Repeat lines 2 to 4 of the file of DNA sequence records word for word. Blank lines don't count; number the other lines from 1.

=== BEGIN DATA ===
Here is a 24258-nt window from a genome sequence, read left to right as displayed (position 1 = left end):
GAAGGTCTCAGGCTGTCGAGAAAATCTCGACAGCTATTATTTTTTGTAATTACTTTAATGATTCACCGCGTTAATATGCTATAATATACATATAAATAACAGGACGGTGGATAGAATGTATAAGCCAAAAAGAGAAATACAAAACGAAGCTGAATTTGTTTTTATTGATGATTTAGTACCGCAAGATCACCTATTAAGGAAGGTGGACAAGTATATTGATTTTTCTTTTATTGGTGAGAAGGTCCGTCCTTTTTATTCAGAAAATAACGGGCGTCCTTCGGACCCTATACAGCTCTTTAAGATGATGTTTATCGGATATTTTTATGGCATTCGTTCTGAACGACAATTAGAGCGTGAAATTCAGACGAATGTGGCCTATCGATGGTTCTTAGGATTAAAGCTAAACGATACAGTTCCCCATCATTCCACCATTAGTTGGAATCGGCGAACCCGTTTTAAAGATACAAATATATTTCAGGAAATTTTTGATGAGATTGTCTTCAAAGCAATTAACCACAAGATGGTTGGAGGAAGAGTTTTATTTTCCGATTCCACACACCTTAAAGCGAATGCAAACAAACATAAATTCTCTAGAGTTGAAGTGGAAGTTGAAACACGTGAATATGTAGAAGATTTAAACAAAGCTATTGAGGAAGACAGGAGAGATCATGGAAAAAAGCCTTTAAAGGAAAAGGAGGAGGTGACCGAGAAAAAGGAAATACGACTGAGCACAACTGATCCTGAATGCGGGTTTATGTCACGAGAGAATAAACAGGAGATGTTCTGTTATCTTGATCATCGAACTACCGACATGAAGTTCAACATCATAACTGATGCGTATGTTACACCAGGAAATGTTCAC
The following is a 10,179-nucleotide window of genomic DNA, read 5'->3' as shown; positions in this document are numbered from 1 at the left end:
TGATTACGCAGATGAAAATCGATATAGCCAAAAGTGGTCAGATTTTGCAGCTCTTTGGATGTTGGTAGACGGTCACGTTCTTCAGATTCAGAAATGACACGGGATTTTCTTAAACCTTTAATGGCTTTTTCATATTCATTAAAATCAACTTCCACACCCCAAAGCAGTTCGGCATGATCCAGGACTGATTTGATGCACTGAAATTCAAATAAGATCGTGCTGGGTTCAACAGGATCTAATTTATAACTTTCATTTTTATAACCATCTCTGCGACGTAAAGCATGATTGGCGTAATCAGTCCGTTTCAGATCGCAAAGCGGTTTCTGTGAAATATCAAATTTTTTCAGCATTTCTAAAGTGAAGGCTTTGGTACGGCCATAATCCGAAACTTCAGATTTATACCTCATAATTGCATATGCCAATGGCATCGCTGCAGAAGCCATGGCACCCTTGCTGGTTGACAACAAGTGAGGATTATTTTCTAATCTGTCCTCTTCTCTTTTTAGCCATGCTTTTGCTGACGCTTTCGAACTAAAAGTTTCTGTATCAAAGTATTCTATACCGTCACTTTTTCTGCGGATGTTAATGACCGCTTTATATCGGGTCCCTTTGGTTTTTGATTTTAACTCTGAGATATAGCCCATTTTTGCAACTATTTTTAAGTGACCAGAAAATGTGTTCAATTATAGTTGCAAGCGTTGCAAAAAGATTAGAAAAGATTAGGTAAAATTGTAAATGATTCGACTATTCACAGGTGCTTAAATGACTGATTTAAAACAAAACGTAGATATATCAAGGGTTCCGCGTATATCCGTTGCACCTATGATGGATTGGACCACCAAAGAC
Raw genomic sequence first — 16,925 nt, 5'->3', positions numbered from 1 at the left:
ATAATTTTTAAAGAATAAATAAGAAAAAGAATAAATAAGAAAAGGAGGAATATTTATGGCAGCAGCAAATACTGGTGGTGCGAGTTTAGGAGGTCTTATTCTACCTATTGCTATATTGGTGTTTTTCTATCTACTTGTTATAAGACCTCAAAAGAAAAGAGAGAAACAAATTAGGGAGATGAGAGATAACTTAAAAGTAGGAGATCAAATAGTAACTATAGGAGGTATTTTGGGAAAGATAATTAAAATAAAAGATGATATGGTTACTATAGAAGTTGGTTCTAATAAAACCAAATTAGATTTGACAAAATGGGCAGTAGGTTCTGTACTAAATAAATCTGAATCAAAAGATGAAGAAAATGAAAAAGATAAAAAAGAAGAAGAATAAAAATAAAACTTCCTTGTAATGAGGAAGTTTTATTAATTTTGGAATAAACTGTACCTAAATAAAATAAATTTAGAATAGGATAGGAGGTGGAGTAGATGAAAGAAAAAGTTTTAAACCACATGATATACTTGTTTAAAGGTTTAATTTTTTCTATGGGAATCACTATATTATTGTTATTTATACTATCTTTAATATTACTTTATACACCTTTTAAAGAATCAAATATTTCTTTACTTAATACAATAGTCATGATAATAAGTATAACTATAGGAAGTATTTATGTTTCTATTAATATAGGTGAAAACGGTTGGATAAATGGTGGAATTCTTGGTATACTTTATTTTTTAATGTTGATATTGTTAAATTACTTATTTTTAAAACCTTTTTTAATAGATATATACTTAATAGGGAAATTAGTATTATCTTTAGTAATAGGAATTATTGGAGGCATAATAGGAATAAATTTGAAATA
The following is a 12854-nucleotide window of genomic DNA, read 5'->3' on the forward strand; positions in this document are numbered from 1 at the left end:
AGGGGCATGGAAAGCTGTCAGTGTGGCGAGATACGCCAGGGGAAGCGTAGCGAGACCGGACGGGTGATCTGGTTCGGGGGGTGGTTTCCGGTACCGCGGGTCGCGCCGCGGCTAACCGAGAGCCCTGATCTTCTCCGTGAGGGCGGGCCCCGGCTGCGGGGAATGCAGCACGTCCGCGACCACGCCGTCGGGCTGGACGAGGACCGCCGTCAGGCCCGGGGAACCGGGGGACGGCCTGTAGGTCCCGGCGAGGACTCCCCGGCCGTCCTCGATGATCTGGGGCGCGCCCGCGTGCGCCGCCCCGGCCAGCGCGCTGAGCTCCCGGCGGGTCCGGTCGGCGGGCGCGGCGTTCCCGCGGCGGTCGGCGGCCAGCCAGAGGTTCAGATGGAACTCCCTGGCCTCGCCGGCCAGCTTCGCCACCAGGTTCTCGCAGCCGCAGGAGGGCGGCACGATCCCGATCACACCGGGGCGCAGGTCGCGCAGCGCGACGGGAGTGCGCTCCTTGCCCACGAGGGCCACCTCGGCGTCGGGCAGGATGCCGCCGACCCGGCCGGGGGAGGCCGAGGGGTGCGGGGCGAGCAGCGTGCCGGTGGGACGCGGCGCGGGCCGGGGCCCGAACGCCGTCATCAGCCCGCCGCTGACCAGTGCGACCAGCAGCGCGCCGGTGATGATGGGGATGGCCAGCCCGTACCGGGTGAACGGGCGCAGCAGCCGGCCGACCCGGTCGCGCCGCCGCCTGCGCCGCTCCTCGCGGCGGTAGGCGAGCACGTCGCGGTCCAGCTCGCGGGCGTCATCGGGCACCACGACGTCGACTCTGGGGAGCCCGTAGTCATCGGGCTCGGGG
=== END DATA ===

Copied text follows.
GAAGGTCTCAGGCTGTCGAGAAAATCTCGACAGCTATTATTTTTTGTAATTACTTTAATGATTCACCGCGTTAATATGCTATAATATACATATAAATAACAGGACGGTGGATAGAATGTATAAGCCAAAAAGAGAAATACAAAACGAAGCTGAATTTGTTTTTATTGATGATTTAGTACCGCAAGATCACCTATTAAGGAAGGTGGACAAGTATATTGATTTTTCTTTTATTGGTGAGAAGGTCCGTCCTTTTTATTCAGAAAATAACGGGCGTCCTTCGGACCCTATACAGCTCTTTAAGATGATGTTTATCGGATATTTTTATGGCATTCGTTCTGAACGACAATTAGAGCGTGAAATTCAGACGAATGTGGCCTATCGATGGTTCTTAGGATTAAAGCTAAACGATACAGTTCCCCATCATTCCACCATTAGTTGGAATCGGCGAACCCGTTTTAAAGATACAAATATATTTCAGGAAATTTTTGATGAGATTGTCTTCAAAGCAATTAACCACAAGATGGTTGGAGGAAGAGTTTTATTTTCCGATTCCACACACCTTAAAGCGAATGCAAACAAACATAAATTCTCTAGAGTTGAAGTGGAAGTTGAAACACGTGAATATGTAGAAGATTTAAACAAAGCTATTGAGGAAGACAGGAGAGATCATGGAAAAAAGCCTTTAAAGGAAAAGGAGGAGGTGACCGAGAAAAAGGAAATACGACTGAGCACAACTGATCCTGAATGCGGGTTTATGTCACGAGAGAATAAACAGGAGATGTTCTGTTATCTTGATCATCGAACTACCGACATGAAGTTCAACATCATAACTGATGCGTATGTTACACCAGGAAATGTTCAC
The following is a 10,179-nucleotide window of genomic DNA, read 5'->3' as shown; positions in this document are numbered from 1 at the left end:
TGATTACGCAGATGAAAATCGATATAGCCAAAAGTGGTCAGATTTTGCAGCTCTTTGGATGTTGGTAGACGGTCACGTTCTTCAGATTCAGAAATGACACGGGATTTTCTTAAACCTTTAATGGCTTTTTCATATTCATTAAAATCAACTTCCACACCCCAAAGCAGTTCGGCATGATCCAGGACTGATTTGATGCACTGAAATTCAAATAAGATCGTGCTGGGTTCAACAGGATCTAATTTATAACTTTCATTTTTATAACCATCTCTGCGACGTAAAGCATGATTGGCGTAATCAGTCCGTTTCAGATCGCAAAGCGGTTTCTGTGAAATATCAAATTTTTTCAGCATTTCTAAAGTGAAGGCTTTGGTACGGCCATAATCCGAAACTTCAGATTTATACCTCATAATTGCATATGCCAATGGCATCGCTGCAGAAGCCATGGCACCCTTGCTGGTTGACAACAAGTGAGGATTATTTTCTAATCTGTCCTCTTCTCTTTTTAGCCATGCTTTTGCTGACGCTTTCGAACTAAAAGTTTCTGTATCAAAGTATTCTATACCGTCACTTTTTCTGCGGATGTTAATGACCGCTTTATATCGGGTCCCTTTGGTTTTTGATTTTAACTCTGAGATATAGCCCATTTTTGCAACTATTTTTAAGTGACCAGAAAATGTGTTCAATTATAGTTGCAAGCGTTGCAAAAAGATTAGAAAAGATTAGGTAAAATTGTAAATGATTCGACTATTCACAGGTGCTTAAATGACTGATTTAAAACAAAACGTAGATATATCAAGGGTTCCGCGTATATCCGTTGCACCTATGATGGATTGGACCACCAAAGAC